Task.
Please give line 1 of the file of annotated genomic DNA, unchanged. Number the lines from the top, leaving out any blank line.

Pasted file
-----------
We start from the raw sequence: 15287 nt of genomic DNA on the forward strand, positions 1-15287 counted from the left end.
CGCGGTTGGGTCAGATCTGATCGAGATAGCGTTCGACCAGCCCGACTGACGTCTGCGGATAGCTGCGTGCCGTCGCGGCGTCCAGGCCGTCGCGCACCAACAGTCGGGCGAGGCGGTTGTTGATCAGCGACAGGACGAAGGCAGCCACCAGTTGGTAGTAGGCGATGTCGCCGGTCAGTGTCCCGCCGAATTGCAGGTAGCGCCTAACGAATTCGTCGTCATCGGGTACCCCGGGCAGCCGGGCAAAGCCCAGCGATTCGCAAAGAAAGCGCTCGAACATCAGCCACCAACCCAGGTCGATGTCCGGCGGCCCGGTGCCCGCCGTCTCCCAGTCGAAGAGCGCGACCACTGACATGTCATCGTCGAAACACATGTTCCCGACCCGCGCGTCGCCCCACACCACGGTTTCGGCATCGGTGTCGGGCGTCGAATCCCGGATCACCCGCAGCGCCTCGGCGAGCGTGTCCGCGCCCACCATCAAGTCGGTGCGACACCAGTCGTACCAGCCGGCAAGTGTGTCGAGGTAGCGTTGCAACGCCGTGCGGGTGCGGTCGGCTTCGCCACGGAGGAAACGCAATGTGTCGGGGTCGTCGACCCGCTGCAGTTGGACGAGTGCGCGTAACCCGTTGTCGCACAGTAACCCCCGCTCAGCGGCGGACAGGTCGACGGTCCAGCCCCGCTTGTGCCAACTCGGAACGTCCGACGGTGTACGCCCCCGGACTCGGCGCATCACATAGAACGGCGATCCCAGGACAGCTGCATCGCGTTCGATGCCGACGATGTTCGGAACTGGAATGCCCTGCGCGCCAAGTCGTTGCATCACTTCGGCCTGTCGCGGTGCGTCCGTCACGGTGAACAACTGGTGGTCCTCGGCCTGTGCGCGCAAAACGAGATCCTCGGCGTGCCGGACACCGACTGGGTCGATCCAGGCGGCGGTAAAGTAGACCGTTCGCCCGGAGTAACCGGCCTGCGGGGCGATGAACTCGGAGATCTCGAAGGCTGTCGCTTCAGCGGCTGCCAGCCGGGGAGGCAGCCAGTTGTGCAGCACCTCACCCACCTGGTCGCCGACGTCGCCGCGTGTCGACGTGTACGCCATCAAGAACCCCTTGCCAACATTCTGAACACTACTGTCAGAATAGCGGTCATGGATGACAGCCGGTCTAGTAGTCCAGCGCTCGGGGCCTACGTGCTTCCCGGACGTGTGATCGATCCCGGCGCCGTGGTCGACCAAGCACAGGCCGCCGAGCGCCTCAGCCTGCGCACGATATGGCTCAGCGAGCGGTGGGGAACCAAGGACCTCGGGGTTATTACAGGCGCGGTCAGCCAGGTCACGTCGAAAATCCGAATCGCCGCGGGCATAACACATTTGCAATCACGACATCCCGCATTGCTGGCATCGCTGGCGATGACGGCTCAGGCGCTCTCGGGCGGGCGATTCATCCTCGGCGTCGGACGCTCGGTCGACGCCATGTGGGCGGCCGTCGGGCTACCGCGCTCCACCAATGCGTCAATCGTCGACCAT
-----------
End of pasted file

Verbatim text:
We start from the raw sequence: 15287 nt of genomic DNA on the forward strand, positions 1-15287 counted from the left end.